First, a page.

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Let $G$ be a finite group of prime order $p$, and $g$ a generator of $G$. The standard DDH is hard to distinguish two distributions $$ \{ (g, g^a, g^b, g^{ab}) : a, b \leftarrow \mathbb{Z}_p\} \text{ and } \{ (g, g^a,g^{b}, g^r) : a, r \leftarrow \mathbb{Z}_p\}. $$

Is still secure DDH with multiple instances? That is, is hard to distinguish two following distributions? $$ \{ (g, g^a, g^{b_i}, g^{ab_i}) : a, b_i \leftarrow \mathbb{Z}_p\} \text{ and } \{ (g, g^a,g^{b_i}, g^r) : a, r_i \leftarrow \mathbb{Z}_p\}. $$ We also suppose that the cardinality of the set, $|\{b_i\}|$, is much smaller than $p$ to avoid easy cases.

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    $\begingroup$ Is it naturally true due to the self-reducibility of DDH? $\endgroup$ Aug 23 at 13:07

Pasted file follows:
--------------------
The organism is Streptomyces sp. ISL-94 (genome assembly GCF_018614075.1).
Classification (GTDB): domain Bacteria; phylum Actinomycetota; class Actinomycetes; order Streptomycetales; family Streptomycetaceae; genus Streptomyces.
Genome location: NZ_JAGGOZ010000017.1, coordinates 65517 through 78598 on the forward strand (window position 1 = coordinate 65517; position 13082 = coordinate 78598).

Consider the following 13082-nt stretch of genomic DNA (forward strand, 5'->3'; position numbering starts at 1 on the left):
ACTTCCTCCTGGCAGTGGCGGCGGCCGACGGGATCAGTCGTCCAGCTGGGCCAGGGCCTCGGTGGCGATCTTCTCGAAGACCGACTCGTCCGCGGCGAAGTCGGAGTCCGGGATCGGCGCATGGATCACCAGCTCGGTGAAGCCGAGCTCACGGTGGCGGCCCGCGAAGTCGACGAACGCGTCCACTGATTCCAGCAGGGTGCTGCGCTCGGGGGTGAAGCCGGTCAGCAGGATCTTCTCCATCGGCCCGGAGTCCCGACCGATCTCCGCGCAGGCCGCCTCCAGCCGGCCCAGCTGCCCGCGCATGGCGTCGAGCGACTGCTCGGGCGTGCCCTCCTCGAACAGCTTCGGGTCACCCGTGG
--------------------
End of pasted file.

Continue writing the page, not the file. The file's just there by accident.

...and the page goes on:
• $\begingroup$ Is this homework? If it is, you should clarify it. $\endgroup$ Aug 23 at 14:05
  • $\begingroup$ @GeoffroyCouteau No. Not homework. just curious things $\endgroup$ Aug 23 at 14:26
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This can be solved via a standard hybrid argument. I won't give you all the details. However, note that given a single tuple $(g,h_1,h_2,h_3)$ you can generate a tuple of the form $(g,g^a,g^{b_i},g^{ab_i})$ by choosing $b_i$ and forming $(g,h_1,g^{b_i},h_1^{b_i})$ and you can generate a tuple of the form $(g,g^a,g^{b_i},g^r)$ by choosing $b_i$ and forming $(g,h_1,g^{b_i},g^r)$. This suffices for building hybrid distributions as needed for a hybrid argument.

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  • $\begingroup$ Thank you for your hopeful comments! $\endgroup$ Aug 24 at 13:59

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